Many have felt the sting of a bee, tropical fire ant or a centipede. However, one thing Kim Johnson hopes West Hawaii residents will avoid is the electrifying pain of a little fire ant.
Johnson has felt this long-lasting burning sensation more than once since discovering six weeks ago the stinging red ant, Wasmania auropunctata, at her 3-acre Left Coast Farm in Honaunau. She showed some scars and burns Tuesday following the Kona Coffee Farmers Association’s Coffee Talk in Kainaliu.
Michelle Montgomery, an invasive ant research technician with the Hilo-based Hawaii Ant Lab, told of the dire implications of this tiny ant; its effects on residents, pets, wildlife and those in the agriculture industry; as well as how to detect and control it.
Native to Central and South America, this barely 1/16-inch-long ant has detrimentally infested areas around the world, particularly tropical and subtropical places in the Pacific. Transported to new sites, usually in potted plant and other materials, including mulch and rubbish, these ants can become a serious nuisance. They will infest house lots, gardens, forests, agricultural fields, beaches or parks. Coffee farmers may see stunted growth, fruit spoilage and premature fruit . It also may be difficult to find pickers and prune.
Then there are the quarantine issues, preventing the shipment of commodities, Montgomery said. “This is something you need to take seriously,” she said. “It can devastate your business.”
Their stings burn strongly and itch intensely for weeks and they pose potential danger through allergic reactions. The stings are also known to harm animals, including livestock, and multiple stings can cause clouded corneas, blindness or death, Montgomery said.
“The little fire ant is considered one of the nastiest ant species because of its biology and cryptic nature,” Montgomery said.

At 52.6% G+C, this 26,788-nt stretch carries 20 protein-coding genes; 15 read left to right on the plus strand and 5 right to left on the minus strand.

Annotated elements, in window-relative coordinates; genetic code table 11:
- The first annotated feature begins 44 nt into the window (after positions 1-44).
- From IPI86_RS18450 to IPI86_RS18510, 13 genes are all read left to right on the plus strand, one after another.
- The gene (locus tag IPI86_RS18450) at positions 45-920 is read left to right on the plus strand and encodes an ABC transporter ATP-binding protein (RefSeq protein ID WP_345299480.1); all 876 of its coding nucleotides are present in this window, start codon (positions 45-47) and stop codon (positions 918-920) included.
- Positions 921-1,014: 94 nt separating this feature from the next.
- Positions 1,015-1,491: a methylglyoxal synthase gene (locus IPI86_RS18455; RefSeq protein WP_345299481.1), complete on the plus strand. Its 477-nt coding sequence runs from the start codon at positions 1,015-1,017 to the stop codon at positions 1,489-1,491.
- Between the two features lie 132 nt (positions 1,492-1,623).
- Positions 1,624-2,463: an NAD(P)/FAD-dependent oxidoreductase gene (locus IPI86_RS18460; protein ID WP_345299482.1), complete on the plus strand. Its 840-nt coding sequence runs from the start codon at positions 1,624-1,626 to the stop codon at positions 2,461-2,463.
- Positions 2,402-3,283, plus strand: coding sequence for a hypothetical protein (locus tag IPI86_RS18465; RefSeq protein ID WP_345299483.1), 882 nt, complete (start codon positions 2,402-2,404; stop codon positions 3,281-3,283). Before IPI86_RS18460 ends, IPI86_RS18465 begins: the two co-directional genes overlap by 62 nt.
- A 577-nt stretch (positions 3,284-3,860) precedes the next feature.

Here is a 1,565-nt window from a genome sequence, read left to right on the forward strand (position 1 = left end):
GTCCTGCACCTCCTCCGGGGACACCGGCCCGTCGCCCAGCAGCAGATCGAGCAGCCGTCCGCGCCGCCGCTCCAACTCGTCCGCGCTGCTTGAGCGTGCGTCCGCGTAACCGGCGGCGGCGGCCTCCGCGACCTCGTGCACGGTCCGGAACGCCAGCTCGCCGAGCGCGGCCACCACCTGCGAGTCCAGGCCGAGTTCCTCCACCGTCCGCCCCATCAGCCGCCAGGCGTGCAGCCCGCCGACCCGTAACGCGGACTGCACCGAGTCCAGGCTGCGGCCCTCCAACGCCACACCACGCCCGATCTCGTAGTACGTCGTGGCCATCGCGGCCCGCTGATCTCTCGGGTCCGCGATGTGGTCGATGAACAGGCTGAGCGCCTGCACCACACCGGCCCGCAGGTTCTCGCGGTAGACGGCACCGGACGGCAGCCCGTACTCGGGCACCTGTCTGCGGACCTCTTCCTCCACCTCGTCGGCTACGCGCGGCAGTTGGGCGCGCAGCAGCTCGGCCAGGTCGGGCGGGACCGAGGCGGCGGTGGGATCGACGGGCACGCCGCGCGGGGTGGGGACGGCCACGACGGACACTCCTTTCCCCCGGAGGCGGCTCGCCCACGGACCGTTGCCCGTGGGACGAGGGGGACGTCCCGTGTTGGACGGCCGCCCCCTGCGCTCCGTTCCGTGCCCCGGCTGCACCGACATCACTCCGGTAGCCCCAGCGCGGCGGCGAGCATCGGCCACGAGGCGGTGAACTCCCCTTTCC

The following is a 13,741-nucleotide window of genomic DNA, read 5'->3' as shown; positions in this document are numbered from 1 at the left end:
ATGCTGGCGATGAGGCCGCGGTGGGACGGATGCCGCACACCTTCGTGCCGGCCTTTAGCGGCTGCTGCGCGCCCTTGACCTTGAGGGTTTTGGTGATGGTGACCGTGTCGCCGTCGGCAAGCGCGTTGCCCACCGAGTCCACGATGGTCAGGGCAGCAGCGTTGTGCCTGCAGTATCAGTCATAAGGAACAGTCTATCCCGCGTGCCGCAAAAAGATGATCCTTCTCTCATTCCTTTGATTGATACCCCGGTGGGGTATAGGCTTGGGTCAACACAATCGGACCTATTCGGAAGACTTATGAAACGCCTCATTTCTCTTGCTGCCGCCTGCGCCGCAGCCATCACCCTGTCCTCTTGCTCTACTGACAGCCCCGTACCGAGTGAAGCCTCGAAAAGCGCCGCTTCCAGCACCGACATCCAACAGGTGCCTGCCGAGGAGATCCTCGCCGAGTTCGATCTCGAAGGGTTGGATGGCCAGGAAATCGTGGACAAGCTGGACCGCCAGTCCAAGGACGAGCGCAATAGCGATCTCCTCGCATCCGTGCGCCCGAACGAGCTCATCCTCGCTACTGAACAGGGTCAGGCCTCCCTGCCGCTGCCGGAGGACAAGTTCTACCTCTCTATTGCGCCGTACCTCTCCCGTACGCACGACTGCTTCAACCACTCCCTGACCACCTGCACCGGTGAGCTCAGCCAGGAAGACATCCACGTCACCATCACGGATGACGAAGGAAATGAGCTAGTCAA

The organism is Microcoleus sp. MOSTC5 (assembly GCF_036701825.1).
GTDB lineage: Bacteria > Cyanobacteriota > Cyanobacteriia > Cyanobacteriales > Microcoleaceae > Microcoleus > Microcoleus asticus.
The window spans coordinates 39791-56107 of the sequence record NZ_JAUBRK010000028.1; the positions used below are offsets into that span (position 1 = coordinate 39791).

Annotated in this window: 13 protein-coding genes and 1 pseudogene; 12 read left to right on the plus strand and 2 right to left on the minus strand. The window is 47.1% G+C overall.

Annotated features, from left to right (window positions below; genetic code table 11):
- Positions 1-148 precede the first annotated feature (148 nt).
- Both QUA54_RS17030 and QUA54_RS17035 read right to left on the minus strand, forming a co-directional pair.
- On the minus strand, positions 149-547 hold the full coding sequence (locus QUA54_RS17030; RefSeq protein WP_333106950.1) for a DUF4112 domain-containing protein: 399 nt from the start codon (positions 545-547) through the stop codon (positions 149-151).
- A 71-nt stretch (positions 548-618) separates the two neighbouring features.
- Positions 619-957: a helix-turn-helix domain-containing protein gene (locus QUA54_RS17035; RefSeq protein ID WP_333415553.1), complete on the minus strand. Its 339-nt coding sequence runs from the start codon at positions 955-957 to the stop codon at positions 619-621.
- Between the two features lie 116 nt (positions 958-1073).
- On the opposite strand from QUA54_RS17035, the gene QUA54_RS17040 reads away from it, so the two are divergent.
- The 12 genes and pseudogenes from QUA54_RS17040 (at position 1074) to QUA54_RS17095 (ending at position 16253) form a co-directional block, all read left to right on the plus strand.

Little fire ants do not compete between their small colonies. Instead, they are interconnected, forming three-dimensional super colonies. The ants share resources, as well as cooperate in taking over areas with shade and moisture. They’re found in plants of all sizes, located high and low, and have a preference for banana plants, ti and palms. Little fire ants will also out-compete other ant species and insects for food and resources, she said.
First noticed in 1999 at a Hawaiian Paradise Park nursery in Puna, the state Department of Agriculture enforced quarantine regulations to halt the pest’s spread.
Little fire ants have spread from the east side to at least eight sites on the west side. The Left Coast Farm detection is the first time the pest was found on coffee land. So far, the highest elevation ants have been found is 2,000 feet, Montgomery said. It is likely there are other unreported infested sites, located higher and in West Hawaii, she added.
Commonly used in fire ant control are baits laced with a slow-acting toxin. Of those available and tested for their effectiveness, Amdro, Probait and Maxforce are the most attractive to little fire ants. However, these baits cannot be used on food crops. Extinguish Pro and Esteem can be used on food crops, but ants aren’t interested in these baits. Other drawbacks are the slow-working, granulated baits can take awhile to work and lose effectiveness with moisture. Also, ants don’t eat solids; they consume liquids, Montgomery said.
Hawaii Ant Lab developed a bait matrix called HAL gel bait, with the active ingredient Tango, a pesticide containing methoprene that regulates insect growth. It prevents insect larvae from completing the pupation process and it also prevents the queen’s egg production. Though not organic, Tango is used for insect control in food crops, produces results in two to three months, and is considered one of the safest insecticides available, Montgomery said.
The gel bait recipe is available at littlefireants.com. Little globs should be sprayed over the ground and infested area every four to six weeks for a year, she added.